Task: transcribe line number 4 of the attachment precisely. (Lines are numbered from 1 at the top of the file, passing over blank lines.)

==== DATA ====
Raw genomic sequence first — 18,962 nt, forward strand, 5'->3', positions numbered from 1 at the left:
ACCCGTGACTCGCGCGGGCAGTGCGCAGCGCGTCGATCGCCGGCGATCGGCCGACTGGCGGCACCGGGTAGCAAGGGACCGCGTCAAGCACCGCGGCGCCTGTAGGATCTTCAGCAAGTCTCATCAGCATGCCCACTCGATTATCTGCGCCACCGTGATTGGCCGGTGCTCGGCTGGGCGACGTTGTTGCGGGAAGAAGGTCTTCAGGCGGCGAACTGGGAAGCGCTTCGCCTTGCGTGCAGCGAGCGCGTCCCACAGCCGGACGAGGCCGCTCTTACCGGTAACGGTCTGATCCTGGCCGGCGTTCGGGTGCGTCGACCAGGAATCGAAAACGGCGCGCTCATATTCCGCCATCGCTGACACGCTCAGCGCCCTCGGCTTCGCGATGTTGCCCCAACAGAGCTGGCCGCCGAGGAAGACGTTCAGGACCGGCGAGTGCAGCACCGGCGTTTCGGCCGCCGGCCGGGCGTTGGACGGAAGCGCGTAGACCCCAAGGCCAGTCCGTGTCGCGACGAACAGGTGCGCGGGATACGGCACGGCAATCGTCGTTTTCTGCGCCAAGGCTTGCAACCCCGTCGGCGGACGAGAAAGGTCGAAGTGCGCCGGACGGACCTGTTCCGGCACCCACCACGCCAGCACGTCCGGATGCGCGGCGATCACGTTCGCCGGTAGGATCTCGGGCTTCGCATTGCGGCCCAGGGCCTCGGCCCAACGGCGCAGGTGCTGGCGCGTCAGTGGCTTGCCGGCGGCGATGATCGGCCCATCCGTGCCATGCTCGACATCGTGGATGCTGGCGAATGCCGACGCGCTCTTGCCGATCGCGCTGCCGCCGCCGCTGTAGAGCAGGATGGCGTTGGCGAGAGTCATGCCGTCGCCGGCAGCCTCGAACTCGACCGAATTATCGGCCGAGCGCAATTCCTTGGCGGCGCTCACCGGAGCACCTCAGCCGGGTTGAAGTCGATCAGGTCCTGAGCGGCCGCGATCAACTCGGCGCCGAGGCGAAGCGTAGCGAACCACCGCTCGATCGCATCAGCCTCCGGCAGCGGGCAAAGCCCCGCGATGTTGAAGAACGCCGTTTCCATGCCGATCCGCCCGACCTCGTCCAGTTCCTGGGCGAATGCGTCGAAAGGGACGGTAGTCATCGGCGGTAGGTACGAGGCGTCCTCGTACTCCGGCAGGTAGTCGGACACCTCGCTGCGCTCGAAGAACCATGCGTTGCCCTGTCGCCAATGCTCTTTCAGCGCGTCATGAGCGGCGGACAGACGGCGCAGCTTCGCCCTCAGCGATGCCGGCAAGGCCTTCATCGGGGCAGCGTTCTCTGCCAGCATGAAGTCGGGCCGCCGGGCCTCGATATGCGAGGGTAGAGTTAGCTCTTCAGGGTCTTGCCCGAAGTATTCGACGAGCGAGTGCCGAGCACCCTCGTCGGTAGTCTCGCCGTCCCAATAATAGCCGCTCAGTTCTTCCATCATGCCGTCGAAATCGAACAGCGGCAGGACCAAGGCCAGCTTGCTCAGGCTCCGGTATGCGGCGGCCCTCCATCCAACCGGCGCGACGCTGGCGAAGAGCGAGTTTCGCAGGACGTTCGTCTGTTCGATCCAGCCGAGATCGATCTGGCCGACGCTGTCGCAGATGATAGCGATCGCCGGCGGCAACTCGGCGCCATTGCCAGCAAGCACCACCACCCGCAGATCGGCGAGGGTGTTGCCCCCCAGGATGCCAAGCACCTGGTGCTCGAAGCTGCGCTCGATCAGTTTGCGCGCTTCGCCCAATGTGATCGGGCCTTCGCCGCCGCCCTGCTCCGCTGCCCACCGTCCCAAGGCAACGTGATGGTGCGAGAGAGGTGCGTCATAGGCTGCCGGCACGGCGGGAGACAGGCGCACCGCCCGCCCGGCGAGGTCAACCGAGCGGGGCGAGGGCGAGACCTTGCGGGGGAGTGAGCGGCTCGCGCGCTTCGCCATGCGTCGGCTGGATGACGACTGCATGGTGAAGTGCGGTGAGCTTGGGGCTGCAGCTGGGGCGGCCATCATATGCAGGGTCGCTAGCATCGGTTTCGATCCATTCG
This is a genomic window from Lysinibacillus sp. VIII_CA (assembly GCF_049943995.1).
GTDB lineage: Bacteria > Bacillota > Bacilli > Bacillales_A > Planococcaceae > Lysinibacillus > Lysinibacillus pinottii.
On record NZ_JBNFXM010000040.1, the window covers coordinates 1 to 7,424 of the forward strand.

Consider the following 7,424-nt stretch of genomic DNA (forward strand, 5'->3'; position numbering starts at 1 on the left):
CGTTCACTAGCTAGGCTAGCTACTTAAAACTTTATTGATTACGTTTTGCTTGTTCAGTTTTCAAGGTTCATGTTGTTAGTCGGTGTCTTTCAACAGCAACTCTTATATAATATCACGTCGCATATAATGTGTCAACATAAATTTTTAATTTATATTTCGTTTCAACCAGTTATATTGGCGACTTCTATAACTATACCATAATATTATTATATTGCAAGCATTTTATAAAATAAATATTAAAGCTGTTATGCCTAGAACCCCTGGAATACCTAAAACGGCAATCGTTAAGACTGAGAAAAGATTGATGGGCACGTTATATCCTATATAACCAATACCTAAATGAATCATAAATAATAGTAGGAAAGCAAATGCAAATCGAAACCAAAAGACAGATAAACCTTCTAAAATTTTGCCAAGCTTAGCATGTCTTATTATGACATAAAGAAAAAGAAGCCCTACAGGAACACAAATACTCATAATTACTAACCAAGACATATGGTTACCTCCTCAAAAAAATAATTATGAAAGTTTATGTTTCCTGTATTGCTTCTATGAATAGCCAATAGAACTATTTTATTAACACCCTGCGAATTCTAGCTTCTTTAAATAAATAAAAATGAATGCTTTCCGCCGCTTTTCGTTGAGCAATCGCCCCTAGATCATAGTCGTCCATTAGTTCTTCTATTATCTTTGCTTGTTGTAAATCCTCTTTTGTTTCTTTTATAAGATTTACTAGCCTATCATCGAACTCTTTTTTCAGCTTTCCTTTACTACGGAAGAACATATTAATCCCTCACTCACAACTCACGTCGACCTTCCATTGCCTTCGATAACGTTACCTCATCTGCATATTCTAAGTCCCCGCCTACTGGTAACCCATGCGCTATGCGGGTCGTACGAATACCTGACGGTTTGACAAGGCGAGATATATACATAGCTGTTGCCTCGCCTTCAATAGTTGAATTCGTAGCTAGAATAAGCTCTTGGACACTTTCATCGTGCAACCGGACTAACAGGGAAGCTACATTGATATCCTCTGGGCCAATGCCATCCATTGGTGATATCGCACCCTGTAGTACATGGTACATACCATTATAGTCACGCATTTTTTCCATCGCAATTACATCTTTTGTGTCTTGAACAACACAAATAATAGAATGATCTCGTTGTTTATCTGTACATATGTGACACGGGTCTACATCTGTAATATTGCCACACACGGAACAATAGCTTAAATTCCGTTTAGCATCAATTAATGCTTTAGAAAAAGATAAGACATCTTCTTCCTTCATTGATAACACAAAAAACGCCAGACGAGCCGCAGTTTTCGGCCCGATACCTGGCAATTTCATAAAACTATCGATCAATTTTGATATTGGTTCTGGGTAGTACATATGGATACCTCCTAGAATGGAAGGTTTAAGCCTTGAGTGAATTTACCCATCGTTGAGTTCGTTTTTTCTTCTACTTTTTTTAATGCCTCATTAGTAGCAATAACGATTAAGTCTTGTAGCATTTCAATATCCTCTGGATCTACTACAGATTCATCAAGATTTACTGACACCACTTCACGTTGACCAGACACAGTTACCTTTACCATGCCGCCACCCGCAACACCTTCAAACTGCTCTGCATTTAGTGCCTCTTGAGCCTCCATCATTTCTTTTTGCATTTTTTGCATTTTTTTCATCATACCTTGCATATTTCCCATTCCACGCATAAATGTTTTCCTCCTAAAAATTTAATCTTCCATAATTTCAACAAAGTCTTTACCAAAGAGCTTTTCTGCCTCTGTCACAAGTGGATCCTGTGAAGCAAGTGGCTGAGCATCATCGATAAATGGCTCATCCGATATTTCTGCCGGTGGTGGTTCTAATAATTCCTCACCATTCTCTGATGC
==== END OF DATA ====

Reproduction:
GTDB lineage: Bacteria > Bacillota > Bacilli > Bacillales_A > Planococcaceae > Lysinibacillus > Lysinibacillus pinottii.